U.S. Air Force Chief to Take a Seat in ‘Self-Flying’ F-16 Fighter Jet

Secretary of the Air Force Frank Kendall has no doubt logged quite a few miles in the air, even before he was appointed to head the Department of the Air Force. Now as the air services top civilian official, he will soon go boldly in the wild blue yonder in the cockpit of an autonomously piloted F-16 Fighting Falcon.

The flight will provide Kendall a chance to get an up-close look at the Air Force’s Collaborative Combat Aircraft program and see how the aircraft performs.

“I’m going to take a ride in an autonomously flown F-16 later this year,” Kendall told members of the Senate Appropriations defense subcommittee during an April 9 budget hearing. “There will be a pilot with me who will just be watching, as I will be, as the autonomous technology works, and hopefully, neither he nor I will be needed to fly the airplane.”

The U.S. Air Force will be modifying six of its F-16s to test autonomous tech and software at Eglin Air Force Base (AFB), Florida, as part of the Viper Experimentation and Next-gen Operations Model – Autonomy Flying Testbed (VENOM-AFT) program. The three fighters arrived at the base on April 1, and once transformed, the jets will begin autonomous testing.

Unmanned – Not Quite

The autonomous testing will be similar to that of self-driving cars – meaning that a human operator will be present at all times. In this case, during the tests, a pilot will be in the cockpit, but not just along for the ride. The human operator will be present to monitor the autonomy and ensure flight and mission systems test objectives are met, and if necessary to take over if there are any problems. Pilots will also retain control over specific algorithms during the flights.

The human pilot will also provide feedback during modeling, simulation, and post-flight to the autonomy developers to improve performance over time and ensure the autonomy is making the appropriate decisions before and during flight.

The Air Force has not announced when the F-16 modifications will be completed or when the aircraft might be ready to fly.

As previously reported, this initiative aims to explore autonomy in crewed and uncrewed aircraft, potentially revolutionizing future air combat by developing autonomous “loyal wingmen.” While not intending to convert the entire fleet to autonomous fighters, these tests signify a step towards incorporating artificial intelligence in support of manned missions, aligning with broader efforts to enhance combat strategies with autonomous technologies.

The Collaborative Combat Aircraft (CCA) project calls for at least 1,000 unmanned aerial systems (UAS) to act as those loyal wingmen. The drones will be designed to deploy alongside human-piloted jets and provide cover for them, acting as escorts with full weapons capabilities. The drones could further be employed as scouts or communications hubs.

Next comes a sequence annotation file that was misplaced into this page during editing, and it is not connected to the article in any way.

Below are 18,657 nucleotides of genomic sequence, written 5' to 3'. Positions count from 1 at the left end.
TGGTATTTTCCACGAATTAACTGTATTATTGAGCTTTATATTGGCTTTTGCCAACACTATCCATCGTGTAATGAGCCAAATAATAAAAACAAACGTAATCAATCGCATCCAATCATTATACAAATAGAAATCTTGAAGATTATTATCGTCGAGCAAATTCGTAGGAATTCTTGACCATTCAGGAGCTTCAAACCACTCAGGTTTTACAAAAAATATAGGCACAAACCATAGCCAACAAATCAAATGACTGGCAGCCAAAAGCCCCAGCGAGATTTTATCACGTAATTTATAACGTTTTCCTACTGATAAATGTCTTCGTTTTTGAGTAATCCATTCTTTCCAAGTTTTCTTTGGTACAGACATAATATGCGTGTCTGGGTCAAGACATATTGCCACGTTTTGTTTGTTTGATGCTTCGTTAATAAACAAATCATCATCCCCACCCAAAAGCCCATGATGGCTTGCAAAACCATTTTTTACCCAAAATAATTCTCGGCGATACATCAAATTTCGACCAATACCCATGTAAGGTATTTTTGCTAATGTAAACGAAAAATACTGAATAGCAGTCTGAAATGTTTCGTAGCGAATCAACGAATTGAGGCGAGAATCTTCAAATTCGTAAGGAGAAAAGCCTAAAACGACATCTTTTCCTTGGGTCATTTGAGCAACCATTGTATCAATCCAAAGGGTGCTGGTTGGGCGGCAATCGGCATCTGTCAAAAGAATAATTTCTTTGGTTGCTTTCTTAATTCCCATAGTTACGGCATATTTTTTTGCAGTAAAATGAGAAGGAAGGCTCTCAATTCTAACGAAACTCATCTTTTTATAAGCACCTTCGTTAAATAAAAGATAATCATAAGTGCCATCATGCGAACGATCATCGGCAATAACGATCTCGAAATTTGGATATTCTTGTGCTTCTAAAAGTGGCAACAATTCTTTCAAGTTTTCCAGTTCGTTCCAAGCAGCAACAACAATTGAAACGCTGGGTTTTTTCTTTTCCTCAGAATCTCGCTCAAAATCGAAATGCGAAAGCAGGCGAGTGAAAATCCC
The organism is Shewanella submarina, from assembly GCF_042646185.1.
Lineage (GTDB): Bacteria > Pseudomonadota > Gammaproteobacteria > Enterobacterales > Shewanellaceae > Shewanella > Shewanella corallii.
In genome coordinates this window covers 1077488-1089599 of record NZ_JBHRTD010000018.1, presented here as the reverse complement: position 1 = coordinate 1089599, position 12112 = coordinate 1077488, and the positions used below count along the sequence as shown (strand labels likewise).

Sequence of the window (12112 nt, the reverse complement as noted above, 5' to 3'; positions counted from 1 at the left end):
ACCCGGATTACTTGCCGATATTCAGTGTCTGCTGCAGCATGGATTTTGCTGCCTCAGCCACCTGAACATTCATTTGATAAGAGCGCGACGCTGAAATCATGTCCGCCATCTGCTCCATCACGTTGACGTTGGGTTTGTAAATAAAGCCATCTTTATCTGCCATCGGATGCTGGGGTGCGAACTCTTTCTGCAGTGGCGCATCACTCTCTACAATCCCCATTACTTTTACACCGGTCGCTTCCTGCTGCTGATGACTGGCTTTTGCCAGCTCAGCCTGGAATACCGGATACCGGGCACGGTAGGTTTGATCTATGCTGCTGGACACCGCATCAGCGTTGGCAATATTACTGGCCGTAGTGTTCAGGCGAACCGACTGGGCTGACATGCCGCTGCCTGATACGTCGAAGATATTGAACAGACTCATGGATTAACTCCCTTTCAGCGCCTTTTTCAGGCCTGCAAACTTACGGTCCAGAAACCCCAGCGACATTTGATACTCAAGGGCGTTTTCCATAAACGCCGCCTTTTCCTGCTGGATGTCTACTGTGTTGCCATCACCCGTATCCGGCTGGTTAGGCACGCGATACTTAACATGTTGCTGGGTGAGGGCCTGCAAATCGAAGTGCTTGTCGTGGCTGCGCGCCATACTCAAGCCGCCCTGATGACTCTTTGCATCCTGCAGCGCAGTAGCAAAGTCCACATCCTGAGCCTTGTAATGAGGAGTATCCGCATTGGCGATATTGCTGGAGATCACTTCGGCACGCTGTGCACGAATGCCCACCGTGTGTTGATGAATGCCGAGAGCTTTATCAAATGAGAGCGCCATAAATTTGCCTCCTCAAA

Major Players on Board

The modifications of the F-16s will reportedly cost between $10 and $20 million per aircraft, but it is just part of a larger program that could see billions of dollars invested. The CCA project is part of a $6 billion program, and the U.S. Air Force has requested $559 million in the 2025 budget to continue research and development of the future unmanned air system.

Just last month, the U.S. Department of Defense announced it would offer two contracts that would lead to the development of artificial intelligence-controlled aircraft. Companies bidding for the new contracts include Boeing, Lockheed Martin, Northrop Grumman, General Atomics, and Anduril Industries.

The end goal could address ongoing pilot shortages in the U.S. military but also allow for the development of low-cost unmanned aircraft that could operate alongside the expensive crewed fighters and bombers in the Air Force’s fleet. A manned F-35 Lightning II stealth fighter has a price tag of around $100 million, while the new B-21 Raiders being built for the Air Force are expected to cost around $750 million.

Last August, Deputy Secretary of Defense Kathleen Hicks said deployed AI-enabled autonomous vehicles could provide “small, smart, cheap and many” expendable units to the U.S. military, and aid the Pentagon in overhauling the “too-slow shift of U.S. military innovation.” 

Author Experience and Expertise: Peter Suciu

Peter Suciu is a Michigan-based writer. He has contributed to more than four dozen magazines, newspapers, and websites with over 3,200 published pieces over a twenty-year career in journalism. He regularly writes about military hardware, firearms history, cybersecurity, politics, and international affairs. Peter is also a Contributing Writer for Forbes and Clearance Jobs. You can follow him on Twitter: @PeterSuciu.

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